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Election Process and Status

Contents

  1. Who decides which union would represent graduate assistants?
  2. What is the Union-University Conduct Rules and Recognition Election Agreement (U-UCRREA) between Cornell and CGSU/AFT/NYSUT?
  3. How would an election process work and what is the timeline?
  4. What are “authorization cards” and how are they used?
  5. If I sign an authorization card and a union representation election is held, do I have to vote in favor of the union?
  6. If I don’t sign an authorization card, can I still vote in an election? 

1.  Who decides which union would represent graduate assistants?

Typically, a group of workers seeking union representation will affiliate with an established labor union, such as the Teamsters, the American Federation of Teachers, or the United Auto Workers, for purposes of organizing a new chapter, and then participate in a union representation election. Cornell Graduate Students United (CGSU) chose to affiliate with the American Federation of Teachers and New York State United Teachers (AFT/NYSUT).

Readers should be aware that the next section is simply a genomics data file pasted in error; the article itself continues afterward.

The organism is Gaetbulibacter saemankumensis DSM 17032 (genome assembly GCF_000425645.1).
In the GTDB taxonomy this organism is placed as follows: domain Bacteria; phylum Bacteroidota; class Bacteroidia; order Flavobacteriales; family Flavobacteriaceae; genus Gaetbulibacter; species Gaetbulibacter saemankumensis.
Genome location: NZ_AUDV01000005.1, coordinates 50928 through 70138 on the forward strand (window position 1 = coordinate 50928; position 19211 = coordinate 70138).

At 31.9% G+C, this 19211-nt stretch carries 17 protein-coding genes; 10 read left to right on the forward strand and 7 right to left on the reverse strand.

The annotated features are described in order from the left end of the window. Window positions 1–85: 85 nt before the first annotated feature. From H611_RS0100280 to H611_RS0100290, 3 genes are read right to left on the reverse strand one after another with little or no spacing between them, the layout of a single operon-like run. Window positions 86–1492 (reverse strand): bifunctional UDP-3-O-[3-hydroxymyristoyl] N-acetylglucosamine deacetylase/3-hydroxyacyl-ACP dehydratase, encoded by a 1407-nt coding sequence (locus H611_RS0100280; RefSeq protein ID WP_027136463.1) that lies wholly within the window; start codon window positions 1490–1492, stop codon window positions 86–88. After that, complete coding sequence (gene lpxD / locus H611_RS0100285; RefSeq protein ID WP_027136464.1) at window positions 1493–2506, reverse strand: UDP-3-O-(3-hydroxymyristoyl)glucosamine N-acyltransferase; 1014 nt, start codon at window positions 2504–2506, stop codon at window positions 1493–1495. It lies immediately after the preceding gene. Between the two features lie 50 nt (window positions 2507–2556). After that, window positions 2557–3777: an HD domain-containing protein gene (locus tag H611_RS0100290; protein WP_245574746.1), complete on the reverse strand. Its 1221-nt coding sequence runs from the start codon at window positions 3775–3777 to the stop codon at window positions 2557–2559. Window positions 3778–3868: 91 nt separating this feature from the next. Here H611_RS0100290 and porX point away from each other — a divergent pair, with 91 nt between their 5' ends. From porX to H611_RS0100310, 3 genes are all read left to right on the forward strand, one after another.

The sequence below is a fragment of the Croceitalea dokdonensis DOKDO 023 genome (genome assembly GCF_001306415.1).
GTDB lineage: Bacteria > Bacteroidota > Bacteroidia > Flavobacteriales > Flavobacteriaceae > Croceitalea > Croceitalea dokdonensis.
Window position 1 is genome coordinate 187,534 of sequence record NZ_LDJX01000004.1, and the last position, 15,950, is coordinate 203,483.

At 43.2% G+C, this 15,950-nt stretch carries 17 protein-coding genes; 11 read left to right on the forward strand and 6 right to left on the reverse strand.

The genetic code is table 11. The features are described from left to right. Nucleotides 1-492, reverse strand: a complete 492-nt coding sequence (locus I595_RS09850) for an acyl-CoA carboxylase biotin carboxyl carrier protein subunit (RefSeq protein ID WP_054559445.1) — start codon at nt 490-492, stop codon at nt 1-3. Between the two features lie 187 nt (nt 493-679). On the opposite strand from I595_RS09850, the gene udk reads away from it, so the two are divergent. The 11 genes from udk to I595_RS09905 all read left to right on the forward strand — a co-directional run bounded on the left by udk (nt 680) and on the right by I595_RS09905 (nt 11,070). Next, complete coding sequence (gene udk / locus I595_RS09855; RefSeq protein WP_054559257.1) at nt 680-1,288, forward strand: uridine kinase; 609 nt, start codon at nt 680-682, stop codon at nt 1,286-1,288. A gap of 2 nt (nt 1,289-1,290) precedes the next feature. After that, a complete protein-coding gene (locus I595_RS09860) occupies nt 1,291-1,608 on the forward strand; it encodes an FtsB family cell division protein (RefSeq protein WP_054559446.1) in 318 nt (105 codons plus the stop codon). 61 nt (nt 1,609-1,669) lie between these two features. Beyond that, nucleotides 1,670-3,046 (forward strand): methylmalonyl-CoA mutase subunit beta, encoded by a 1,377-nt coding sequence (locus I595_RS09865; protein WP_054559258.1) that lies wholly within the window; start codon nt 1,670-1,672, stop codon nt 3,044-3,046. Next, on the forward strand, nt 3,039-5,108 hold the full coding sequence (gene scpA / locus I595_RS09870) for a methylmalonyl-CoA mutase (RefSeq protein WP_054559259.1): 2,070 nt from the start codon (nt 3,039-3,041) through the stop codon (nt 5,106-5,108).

2.  What is the Union-University Conduct Rules and Recognition Election Agreement (U-UCRREA)  between Cornell and AFT/NYSUT/CGSU?

Cornell and the CGSU/AFT/NYSUT reached an agreement (U-UCRREA) governing how an election would be conducted if federal labor law changed, as it did on August 23, 2016 with the NLRB decision in Columbia University.  The agreement is not recognition of a graduate assistant union; rather, it is a guide to behaviors for all parties, based on the principle of fostering an open and respectful environment in which graduate students are free to learn about the labor union and reach an informed decision should there be an opportunity for them to participate in a union representation election.  The U-UCRREA covers which students would be part of a potential bargaining unit, an agreed upon process for conducting an election if sufficient signed authorization cards are produced by the union, and a blueprint for respectful conduct between Cornell and CGSU/AFT/NYSUT during the union’s campaign.

Under the U-UCRREA, the potential bargaining unit would include all Ithaca and Geneva campus-based graduate students enrolled in the Graduate School who hold appointments under University Policy 1.3 as teaching assistants, graduate assistants, research assistants, and graduate research assistants.  


3.  How would an election process work and what is the timeline?

  1. CGSU/AFT/NYSUT is asking eligible graduate students to sign cards (electronic and hard copy) authorizing the union as their exclusive bargaining representative for terms and conditions of employment as graduate assistants.
  2. CGSU/AFT/NYSUT must produce signed and valid authorization cards from at least 30% of the graduate assistants who would be eligible to vote in order for an election to be held.